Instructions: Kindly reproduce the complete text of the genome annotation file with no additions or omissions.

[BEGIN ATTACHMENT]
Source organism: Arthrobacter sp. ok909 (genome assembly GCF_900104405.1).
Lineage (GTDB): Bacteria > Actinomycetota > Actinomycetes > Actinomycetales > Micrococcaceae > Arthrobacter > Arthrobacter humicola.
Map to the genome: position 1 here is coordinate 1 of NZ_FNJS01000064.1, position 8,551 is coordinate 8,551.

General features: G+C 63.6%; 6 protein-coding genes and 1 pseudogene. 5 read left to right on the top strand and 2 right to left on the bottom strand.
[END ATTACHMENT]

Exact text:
Source organism: Arthrobacter sp. ok909 (genome assembly GCF_900104405.1).
Lineage (GTDB): Bacteria > Actinomycetota > Actinomycetes > Actinomycetales > Micrococcaceae > Arthrobacter > Arthrobacter humicola.
Map to the genome: position 1 here is coordinate 1 of NZ_FNJS01000064.1, position 8,551 is coordinate 8,551.

General features: G+C 63.6%; 6 protein-coding genes and 1 pseudogene. 5 read left to right on the top strand and 2 right to left on the bottom strand.